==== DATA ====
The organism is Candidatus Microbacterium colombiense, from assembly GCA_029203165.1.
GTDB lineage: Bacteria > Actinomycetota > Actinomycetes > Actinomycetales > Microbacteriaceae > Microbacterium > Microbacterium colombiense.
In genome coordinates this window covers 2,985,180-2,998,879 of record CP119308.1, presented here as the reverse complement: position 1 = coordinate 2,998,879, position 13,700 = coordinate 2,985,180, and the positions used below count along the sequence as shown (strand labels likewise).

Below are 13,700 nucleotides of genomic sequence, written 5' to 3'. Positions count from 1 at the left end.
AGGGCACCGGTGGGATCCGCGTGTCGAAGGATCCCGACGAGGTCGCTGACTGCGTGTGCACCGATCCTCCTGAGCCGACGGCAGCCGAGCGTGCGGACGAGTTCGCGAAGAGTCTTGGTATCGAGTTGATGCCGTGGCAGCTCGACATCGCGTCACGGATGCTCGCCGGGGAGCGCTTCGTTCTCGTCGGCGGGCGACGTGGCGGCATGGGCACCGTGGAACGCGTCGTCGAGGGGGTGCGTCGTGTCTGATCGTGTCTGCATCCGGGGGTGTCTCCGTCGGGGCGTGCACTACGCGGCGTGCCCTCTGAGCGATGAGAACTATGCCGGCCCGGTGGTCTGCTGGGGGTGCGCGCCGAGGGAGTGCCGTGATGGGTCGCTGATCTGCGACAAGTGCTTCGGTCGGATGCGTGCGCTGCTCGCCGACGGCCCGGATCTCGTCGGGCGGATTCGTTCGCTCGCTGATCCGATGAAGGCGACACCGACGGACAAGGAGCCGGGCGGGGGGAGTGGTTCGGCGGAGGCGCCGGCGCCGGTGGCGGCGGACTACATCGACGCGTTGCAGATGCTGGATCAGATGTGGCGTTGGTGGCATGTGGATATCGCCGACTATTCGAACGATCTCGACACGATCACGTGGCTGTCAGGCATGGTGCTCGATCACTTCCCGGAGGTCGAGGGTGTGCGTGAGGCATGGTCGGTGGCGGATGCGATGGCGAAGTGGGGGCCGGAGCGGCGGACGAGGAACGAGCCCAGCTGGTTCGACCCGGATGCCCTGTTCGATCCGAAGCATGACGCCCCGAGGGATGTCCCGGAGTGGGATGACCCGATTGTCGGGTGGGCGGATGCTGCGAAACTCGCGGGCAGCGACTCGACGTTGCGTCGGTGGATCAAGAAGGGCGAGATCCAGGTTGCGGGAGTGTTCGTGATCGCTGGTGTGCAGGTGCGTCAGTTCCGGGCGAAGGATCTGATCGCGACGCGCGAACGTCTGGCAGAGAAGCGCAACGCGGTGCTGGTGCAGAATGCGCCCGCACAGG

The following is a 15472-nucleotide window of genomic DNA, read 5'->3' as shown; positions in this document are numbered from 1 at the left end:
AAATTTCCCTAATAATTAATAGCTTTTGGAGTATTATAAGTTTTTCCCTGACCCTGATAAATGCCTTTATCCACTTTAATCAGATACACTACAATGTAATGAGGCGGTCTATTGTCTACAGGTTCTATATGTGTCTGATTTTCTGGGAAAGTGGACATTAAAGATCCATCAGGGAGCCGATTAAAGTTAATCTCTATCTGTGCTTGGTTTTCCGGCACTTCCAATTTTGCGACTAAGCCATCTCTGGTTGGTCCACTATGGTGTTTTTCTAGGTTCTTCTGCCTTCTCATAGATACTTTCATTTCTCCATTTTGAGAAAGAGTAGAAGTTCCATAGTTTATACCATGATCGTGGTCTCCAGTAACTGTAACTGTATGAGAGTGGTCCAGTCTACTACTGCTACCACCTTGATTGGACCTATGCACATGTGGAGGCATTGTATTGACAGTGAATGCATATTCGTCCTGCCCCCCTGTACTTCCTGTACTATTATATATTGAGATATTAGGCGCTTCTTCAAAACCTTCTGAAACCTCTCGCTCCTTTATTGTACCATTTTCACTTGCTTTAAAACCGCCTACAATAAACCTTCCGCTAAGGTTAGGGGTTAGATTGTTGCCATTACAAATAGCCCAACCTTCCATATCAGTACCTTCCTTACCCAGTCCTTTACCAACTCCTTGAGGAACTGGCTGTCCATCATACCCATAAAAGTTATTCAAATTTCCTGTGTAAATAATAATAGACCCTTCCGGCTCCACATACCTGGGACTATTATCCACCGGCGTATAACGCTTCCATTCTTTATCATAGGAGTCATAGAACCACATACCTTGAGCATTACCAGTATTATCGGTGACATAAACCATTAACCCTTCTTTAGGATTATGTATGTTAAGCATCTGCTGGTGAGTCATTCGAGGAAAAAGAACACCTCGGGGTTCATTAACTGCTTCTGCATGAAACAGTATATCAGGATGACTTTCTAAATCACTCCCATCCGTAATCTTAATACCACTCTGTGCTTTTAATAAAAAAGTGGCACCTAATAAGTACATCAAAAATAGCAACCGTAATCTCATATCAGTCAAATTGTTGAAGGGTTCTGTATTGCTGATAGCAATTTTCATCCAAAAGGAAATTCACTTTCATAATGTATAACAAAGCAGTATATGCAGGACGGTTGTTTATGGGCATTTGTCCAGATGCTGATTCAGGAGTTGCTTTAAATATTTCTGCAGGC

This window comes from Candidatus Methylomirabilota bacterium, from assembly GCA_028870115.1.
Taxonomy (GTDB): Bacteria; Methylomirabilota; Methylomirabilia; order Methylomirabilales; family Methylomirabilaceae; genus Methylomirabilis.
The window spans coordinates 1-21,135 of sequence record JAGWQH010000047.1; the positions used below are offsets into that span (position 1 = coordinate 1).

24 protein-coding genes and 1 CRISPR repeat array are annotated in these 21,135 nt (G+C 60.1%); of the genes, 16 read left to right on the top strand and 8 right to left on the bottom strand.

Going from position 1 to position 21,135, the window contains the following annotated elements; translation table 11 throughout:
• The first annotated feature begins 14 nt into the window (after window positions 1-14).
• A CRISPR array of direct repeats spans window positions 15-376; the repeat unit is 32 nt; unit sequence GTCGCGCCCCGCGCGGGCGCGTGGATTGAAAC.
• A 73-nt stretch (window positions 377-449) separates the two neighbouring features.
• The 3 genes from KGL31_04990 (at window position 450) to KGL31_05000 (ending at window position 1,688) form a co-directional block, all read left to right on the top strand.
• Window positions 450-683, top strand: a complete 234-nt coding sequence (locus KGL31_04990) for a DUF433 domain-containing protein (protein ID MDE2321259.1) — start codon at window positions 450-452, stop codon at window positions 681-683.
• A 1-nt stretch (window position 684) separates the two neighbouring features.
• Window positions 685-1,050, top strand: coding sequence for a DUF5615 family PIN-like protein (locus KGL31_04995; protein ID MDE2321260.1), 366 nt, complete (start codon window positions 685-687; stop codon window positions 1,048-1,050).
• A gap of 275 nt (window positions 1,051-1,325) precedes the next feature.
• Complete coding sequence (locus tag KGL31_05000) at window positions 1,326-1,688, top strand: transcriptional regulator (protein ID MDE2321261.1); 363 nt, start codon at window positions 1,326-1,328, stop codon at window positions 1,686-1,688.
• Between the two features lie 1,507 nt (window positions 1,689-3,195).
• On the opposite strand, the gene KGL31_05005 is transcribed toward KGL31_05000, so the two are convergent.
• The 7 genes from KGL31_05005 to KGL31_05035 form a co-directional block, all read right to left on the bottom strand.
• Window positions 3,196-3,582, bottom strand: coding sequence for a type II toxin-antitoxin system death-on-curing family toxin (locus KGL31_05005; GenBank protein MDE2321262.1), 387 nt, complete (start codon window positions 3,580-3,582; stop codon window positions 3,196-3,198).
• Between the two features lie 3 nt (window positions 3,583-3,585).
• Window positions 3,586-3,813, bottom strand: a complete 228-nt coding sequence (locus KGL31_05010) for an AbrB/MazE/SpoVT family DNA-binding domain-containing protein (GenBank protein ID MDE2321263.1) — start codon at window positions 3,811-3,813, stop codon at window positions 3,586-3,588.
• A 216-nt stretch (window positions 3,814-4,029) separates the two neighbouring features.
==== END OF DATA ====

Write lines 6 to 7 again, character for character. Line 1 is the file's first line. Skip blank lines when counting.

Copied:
The following is a 15472-nucleotide window of genomic DNA, read 5'->3' as shown; positions in this document are numbered from 1 at the left end:
AAATTTCCCTAATAATTAATAGCTTTTGGAGTATTATAAGTTTTTCCCTGACCCTGATAAATGCCTTTATCCACTTTAATCAGATACACTACAATGTAATGAGGCGGTCTATTGTCTACAGGTTCTATATGTGTCTGATTTTCTGGGAAAGTGGACATTAAAGATCCATCAGGGAGCCGATTAAAGTTAATCTCTATCTGTGCTTGGTTTTCCGGCACTTCCAATTTTGCGACTAAGCCATCTCTGGTTGGTCCACTATGGTGTTTTTCTAGGTTCTTCTGCCTTCTCATAGATACTTTCATTTCTCCATTTTGAGAAAGAGTAGAAGTTCCATAGTTTATACCATGATCGTGGTCTCCAGTAACTGTAACTGTATGAGAGTGGTCCAGTCTACTACTGCTACCACCTTGATTGGACCTATGCACATGTGGAGGCATTGTATTGACAGTGAATGCATATTCGTCCTGCCCCCCTGTACTTCCTGTACTATTATATATTGAGATATTAGGCGCTTCTTCAAAACCTTCTGAAACCTCTCGCTCCTTTATTGTACCATTTTCACTTGCTTTAAAACCGCCTACAATAAACCTTCCGCTAAGGTTAGGGGTTAGATTGTTGCCATTACAAATAGCCCAACCTTCCATATCAGTACCTTCCTTACCCAGTCCTTTACCAACTCCTTGAGGAACTGGCTGTCCATCATACCCATAAAAGTTATTCAAATTTCCTGTGTAAATAATAATAGACCCTTCCGGCTCCACATACCTGGGACTATTATCCACCGGCGTATAACGCTTCCATTCTTTATCATAGGAGTCATAGAACCACATACCTTGAGCATTACCAGTATTATCGGTGACATAAACCATTAACCCTTCTTTAGGATTATGTATGTTAAGCATCTGCTGGTGAGTCATTCGAGGAAAAAGAACACCTCGGGGTTCATTAACTGCTTCTGCATGAAACAGTATATCAGGATGACTTTCTAAATCACTCCCATCCGTAATCTTAATACCACTCTGTGCTTTTAATAAAAAAGTGGCACCTAATAAGTACATCAAAAATAGCAACCGTAATCTCATATCAGTCAAATTGTTGAAGGGTTCTGTATTGCTGATAGCAATTTTCATCCAAAAGGAAATTCACTTTCATAATGTATAACAAAGCAGTATATGCAGGACGGTTGTTTATGGGCATTTGTCCAGATGCTGATTCAGGAGTTGCTTTAAATATTTCTGCAGGC